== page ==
As you know, I’ve just come back from talks with Rocky and Bullwinkle and their agent, Mr. Peabody. It’s looking good for a pickup on a new Nickelodeon series that spells ‘big comeback.’ We’re very excited about the opportunity and feel these two superstars would be an excellent fit with the network.

To me, Rocky and Bullwinkle are, like Abbott and Costello and Laurel and Hardy, one of the great comedy duos. They have a magical relationship built on slapstick, adventure and lots of laughs. Theirs is really a world of possibility, and Rocky and Bullwinkle are the ringmasters.

Rocky and Bullwinkle are big-time stars because they have cross-generational appeal. The show’s humor works on different levels, making it funny for five-, 15- and 35 year olds. This allows us to air the show in all day parts. I think they’d even score a late-night hit on Nick at Nite.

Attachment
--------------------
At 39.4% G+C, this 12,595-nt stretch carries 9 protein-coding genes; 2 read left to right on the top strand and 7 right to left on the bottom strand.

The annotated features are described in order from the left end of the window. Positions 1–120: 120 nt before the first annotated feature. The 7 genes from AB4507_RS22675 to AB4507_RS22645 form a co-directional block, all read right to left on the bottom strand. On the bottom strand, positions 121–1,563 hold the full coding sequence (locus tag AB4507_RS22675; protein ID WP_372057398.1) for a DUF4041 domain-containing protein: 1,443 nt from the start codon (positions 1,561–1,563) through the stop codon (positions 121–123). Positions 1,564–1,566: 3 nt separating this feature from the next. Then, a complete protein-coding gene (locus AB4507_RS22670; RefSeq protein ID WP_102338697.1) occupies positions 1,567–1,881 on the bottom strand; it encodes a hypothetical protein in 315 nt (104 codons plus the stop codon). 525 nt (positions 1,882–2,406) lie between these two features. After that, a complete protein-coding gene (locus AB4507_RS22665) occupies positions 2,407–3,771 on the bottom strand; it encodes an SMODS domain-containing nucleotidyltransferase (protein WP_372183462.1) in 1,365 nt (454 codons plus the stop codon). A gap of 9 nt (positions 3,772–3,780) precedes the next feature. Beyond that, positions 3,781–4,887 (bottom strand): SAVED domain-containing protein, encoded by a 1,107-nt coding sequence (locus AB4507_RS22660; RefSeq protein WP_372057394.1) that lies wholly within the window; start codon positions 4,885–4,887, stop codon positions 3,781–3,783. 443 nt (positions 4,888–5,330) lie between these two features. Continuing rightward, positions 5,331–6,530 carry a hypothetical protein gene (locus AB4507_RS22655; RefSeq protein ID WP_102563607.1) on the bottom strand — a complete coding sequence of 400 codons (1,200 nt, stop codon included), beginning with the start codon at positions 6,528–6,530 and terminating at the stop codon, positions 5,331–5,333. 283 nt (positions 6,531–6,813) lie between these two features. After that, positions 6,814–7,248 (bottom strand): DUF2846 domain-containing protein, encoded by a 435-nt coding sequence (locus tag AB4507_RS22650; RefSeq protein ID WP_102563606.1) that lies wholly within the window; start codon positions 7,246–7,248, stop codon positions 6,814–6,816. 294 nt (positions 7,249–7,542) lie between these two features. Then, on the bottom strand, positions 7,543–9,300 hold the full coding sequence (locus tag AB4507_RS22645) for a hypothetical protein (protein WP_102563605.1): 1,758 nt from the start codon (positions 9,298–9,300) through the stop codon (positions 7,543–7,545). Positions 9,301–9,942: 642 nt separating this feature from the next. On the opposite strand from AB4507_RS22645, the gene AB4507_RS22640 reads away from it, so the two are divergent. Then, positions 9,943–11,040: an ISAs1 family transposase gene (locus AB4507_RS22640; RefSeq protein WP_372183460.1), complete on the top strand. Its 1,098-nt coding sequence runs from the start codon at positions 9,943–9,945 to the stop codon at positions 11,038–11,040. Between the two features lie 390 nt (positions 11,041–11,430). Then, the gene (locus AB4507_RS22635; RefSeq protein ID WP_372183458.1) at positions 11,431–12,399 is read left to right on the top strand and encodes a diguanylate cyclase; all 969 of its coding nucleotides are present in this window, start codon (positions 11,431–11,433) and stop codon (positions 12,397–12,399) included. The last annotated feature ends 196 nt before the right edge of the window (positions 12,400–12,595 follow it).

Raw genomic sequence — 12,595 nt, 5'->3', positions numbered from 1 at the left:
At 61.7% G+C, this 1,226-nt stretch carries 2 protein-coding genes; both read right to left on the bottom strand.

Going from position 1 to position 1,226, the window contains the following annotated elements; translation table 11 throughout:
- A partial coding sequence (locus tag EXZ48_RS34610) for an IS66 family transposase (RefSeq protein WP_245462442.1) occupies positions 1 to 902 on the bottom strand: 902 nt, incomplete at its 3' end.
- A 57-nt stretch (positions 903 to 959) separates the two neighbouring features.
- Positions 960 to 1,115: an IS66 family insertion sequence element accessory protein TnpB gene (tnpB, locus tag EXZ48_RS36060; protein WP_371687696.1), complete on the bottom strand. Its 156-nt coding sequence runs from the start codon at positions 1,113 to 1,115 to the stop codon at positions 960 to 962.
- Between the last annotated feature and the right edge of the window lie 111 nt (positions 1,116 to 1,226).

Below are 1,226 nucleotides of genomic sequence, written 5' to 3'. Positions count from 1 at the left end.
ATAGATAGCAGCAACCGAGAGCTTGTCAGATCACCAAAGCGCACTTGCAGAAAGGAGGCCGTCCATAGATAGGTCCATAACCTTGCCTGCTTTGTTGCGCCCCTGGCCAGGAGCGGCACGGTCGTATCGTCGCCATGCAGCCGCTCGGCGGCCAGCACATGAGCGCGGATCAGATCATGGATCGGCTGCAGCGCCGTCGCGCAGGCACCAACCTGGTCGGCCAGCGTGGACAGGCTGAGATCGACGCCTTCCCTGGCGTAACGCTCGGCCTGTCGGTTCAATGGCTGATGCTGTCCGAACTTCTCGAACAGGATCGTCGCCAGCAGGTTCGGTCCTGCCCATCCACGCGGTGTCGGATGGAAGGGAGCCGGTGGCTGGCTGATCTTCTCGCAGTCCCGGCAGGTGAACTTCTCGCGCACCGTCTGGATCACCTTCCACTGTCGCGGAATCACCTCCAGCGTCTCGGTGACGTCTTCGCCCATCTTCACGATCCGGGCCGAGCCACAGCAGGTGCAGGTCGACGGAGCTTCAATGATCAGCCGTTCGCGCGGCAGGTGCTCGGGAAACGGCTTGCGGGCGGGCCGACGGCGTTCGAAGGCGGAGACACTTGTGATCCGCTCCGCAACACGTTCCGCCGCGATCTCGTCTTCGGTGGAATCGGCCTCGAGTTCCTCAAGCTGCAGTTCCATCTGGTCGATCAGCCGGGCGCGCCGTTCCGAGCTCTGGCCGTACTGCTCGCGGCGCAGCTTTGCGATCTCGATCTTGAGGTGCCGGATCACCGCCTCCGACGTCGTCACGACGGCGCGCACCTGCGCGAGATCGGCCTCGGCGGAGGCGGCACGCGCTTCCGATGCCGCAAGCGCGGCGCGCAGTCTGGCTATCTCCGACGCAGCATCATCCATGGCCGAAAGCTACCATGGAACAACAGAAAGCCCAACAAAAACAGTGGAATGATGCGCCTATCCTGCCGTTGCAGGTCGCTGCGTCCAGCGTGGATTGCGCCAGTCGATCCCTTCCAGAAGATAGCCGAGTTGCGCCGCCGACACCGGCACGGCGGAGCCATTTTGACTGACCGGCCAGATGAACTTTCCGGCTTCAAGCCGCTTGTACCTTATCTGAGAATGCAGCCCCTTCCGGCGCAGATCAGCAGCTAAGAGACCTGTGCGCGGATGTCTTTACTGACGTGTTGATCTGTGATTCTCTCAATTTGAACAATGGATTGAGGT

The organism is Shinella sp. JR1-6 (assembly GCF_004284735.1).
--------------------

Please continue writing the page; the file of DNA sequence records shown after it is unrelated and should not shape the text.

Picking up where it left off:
Of course, every new show needs some tweaking. Here are some thoughts on making Rocky and Bullwinkle even bigger:

- Update the colors and design: Rocky’s always been speedy, but a few nips and tucks to those cheeks and a makeover wouldn’t hurt. We’ve already got Bullwinkle working out with Susan Powter.

- Put them in more situations than they’ve ever been in before: Explore the changes in their world since the Cold War; create a whole other world of exploration and adventure for them.

There are many more venues and media to explore with these stars. We could take them on the road, hosting talk shows and live events. (We’ve already slated them for next year’s Kids’ Choice Awards.)

We can discuss marketing and consumer products tie-ins at the next development meeting, but I want to add one comment in that regard. I am sure that Rocky’s hat will be the next fashion statement in the year 2000, and I think we should consider whatever licensing opportunities are available.